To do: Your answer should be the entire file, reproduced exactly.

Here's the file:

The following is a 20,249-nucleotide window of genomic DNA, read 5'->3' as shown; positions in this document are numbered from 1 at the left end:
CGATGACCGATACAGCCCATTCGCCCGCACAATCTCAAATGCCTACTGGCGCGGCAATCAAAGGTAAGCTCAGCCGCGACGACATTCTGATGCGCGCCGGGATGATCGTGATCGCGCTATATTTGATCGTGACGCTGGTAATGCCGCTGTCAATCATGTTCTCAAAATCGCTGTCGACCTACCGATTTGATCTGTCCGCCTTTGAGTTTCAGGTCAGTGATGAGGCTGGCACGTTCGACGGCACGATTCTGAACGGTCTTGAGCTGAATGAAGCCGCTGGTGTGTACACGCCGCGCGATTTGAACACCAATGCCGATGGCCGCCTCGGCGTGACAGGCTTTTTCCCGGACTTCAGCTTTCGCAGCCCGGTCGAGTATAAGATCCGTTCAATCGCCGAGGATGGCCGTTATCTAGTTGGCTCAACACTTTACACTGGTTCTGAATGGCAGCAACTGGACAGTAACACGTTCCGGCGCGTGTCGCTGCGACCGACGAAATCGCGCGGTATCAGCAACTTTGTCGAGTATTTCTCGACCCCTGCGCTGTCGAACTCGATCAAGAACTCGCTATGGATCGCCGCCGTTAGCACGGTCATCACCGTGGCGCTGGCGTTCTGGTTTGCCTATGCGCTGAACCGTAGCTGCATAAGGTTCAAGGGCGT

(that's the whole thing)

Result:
The following is a 20,249-nucleotide window of genomic DNA, read 5'->3' as shown; positions in this document are numbered from 1 at the left end:
CGATGACCGATACAGCCCATTCGCCCGCACAATCTCAAATGCCTACTGGCGCGGCAATCAAAGGTAAGCTCAGCCGCGACGACATTCTGATGCGCGCCGGGATGATCGTGATCGCGCTATATTTGATCGTGACGCTGGTAATGCCGCTGTCAATCATGTTCTCAAAATCGCTGTCGACCTACCGATTTGATCTGTCCGCCTTTGAGTTTCAGGTCAGTGATGAGGCTGGCACGTTCGACGGCACGATTCTGAACGGTCTTGAGCTGAATGAAGCCGCTGGTGTGTACACGCCGCGCGATTTGAACACCAATGCCGATGGCCGCCTCGGCGTGACAGGCTTTTTCCCGGACTTCAGCTTTCGCAGCCCGGTCGAGTATAAGATCCGTTCAATCGCCGAGGATGGCCGTTATCTAGTTGGCTCAACACTTTACACTGGTTCTGAATGGCAGCAACTGGACAGTAACACGTTCCGGCGCGTGTCGCTGCGACCGACGAAATCGCGCGGTATCAGCAACTTTGTCGAGTATTTCTCGACCCCTGCGCTGTCGAACTCGATCAAGAACTCGCTATGGATCGCCGCCGTTAGCACGGTCATCACCGTGGCGCTGGCGTTCTGGTTTGCCTATGCGCTGAACCGTAGCTGCATAAGGTTCAAGGGCGT